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The A's suffered through last season with four significant weak spots—first base, second base, DH and short relief. In a flurry of off-season maneuvering they've filled those problem areas, filled them with some unusual people—a counter-culturist at first, an old man at second, a curmudgeon as a DH and a comedian in the bullpen—but they've filled them nonetheless. Under the sophisticated Roy Eisenhardt these A's are beginning more and more to take on the offbeat personality of the old A's under madcap Charlie Finley. Now if they can only play like them.

Bruce Bochte, 33, the new first baseman, didn't play at all last year. He simply dropped out after the '82 season in search of alternatives to a commercial world he had come to deplore. "It's unusual for a player to quit cold turkey," says Eisenhardt, "but Bruce was able to give me an articulate explanation." Bochte dropped out to work at the Chinook Learning Center on Whidbey Island in Puget Sound. "It wasn't a 'back-to-nature' type of thing," he says. "I prefer to think of it as an ecological approach to living, a way of developing a cohesive neighborhood where people complement and support one another, where proper use is made of energy sources, where recycling is practiced and where one grows his own food. It's experimenting with styles appropriate to the future."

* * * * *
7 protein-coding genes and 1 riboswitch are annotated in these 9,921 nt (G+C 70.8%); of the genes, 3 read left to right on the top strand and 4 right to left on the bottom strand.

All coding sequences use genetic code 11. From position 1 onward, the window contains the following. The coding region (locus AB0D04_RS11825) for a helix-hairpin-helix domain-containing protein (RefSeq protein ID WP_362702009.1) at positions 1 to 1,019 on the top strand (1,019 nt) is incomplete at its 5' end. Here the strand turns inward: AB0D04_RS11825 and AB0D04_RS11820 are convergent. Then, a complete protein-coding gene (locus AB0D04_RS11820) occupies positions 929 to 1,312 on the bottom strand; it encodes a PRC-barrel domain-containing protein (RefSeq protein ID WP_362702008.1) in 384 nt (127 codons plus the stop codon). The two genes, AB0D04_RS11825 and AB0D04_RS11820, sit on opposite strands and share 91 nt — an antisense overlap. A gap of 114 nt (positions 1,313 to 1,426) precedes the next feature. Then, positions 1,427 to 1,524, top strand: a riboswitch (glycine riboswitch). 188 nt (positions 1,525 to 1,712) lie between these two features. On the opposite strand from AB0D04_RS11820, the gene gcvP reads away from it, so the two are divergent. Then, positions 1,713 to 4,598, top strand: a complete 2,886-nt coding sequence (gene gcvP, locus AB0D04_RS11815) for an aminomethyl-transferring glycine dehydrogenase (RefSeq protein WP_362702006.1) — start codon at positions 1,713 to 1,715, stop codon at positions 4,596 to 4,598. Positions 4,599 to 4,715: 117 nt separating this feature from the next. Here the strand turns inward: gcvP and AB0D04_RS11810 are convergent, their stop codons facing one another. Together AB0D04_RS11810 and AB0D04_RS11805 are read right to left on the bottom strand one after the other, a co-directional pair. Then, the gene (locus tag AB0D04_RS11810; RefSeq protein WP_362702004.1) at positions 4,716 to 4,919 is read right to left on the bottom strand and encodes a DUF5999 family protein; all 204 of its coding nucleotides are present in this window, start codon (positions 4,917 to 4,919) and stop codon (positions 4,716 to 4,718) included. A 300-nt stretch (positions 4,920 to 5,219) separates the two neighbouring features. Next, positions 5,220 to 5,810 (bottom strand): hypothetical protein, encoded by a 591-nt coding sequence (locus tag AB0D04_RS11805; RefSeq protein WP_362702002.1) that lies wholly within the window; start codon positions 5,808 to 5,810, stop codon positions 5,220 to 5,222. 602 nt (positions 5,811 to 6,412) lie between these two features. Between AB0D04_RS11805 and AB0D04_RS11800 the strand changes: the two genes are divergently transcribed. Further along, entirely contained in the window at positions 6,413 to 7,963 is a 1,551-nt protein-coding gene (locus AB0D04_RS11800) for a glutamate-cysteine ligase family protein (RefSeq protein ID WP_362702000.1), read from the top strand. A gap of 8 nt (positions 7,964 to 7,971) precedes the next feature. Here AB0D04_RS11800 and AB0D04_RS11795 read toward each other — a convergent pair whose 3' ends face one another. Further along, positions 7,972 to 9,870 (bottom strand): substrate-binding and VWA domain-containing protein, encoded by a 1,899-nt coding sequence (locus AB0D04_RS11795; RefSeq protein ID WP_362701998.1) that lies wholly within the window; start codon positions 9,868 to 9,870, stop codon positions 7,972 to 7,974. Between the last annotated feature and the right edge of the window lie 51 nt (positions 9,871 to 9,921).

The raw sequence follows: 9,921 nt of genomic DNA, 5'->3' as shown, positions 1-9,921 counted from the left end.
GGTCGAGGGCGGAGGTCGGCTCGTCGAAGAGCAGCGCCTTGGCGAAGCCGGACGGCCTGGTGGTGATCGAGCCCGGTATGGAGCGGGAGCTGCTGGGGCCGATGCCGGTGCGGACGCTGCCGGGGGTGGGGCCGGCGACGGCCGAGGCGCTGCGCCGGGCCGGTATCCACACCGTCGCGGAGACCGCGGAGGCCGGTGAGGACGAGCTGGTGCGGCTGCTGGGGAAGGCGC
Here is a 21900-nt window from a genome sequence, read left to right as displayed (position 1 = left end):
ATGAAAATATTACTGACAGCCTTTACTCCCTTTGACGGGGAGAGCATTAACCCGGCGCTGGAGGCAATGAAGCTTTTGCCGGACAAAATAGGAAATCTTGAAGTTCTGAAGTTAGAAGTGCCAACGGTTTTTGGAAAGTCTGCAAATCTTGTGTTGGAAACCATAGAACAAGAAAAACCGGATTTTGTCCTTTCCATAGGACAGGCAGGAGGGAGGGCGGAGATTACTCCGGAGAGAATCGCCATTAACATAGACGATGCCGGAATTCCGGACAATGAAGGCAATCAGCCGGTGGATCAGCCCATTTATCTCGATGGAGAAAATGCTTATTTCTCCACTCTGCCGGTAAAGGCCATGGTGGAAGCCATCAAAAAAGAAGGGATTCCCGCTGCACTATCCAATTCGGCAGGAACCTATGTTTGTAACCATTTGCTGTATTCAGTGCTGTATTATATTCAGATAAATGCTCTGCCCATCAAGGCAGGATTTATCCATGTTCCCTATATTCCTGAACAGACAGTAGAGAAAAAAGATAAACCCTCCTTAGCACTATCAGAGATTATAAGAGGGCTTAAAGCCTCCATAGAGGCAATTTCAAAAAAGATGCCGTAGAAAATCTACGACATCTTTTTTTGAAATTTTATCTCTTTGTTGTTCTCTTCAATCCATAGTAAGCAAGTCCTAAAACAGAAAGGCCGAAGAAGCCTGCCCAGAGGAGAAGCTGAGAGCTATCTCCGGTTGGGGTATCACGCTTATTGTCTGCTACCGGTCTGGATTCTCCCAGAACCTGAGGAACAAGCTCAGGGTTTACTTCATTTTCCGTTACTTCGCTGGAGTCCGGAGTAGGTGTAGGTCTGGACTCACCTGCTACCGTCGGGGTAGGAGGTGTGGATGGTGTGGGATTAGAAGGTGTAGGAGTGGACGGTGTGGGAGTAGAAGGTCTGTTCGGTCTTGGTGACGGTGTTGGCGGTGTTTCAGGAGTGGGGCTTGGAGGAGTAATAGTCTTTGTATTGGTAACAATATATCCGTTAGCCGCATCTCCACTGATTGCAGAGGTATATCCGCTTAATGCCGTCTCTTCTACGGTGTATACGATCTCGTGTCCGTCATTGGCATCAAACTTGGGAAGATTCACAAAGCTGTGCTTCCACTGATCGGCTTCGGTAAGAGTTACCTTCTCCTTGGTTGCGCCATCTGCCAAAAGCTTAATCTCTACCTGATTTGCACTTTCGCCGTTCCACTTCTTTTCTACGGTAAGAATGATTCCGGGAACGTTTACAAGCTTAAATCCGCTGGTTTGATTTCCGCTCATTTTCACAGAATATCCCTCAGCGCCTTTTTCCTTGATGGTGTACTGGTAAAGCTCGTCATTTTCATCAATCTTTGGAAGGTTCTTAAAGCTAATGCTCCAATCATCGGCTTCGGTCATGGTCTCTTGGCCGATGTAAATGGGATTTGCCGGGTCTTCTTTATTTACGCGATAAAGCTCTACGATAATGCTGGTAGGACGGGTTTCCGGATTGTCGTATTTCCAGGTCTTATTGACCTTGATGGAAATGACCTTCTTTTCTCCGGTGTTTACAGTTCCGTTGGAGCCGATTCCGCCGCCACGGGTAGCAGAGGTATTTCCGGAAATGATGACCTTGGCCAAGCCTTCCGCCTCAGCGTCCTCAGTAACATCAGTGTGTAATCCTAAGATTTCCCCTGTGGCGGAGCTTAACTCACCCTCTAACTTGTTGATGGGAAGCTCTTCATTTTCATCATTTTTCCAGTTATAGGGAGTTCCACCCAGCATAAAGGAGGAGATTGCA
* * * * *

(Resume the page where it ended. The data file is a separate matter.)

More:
Bochte says he never intended to disassociate himself completely from the mainstream; he only hoped to gain some perspective. When he decided to return to the game, he chose Boston, Kansas City and Oakland as prospective employers. Each needed a first baseman and each seemed to understand what he was all about. He set his own price—$475,000—and advised all three that he would refuse to participate in a bidding war. Oakland won out because it's on the West Coast, because "Roy represents to me a new and promising type of owner" and because "the Bay Area has always been a progressive place to live." The layoff hasn't seemed to hurt Bochte, who batted .297 in 1982. On his first Cactus League swing he hit a line-drive single, and he continued to swing well the rest of March.

Joe Morgan, at 40, is returning to the city where he grew up, and he's delighted with the prospect of finishing his career where it began; the A's hope he can play 100 or more games at second. Davey Lopes, 37, is now a reserve outfielder, third baseman and DH. Former Met Dave Kingman, seemingly showing an improved attitude, will DH. Bill Caudill, who had 52 saves the last two years with Seattle, is the bullpen stopper the A's have long craved. He is also the team clown, although this isn't a team to be easily laughed off.

Opponents had great success by reversing Willie Keeler's "hit 'em where they ain't" dictum and hitting balls where the A's were. Oakland made 157 errors, second in the league, and averaged a major league low of 9.9 assists per game. The pitchers yielded an average of nine hits and a league high of 3.86 walks for each game.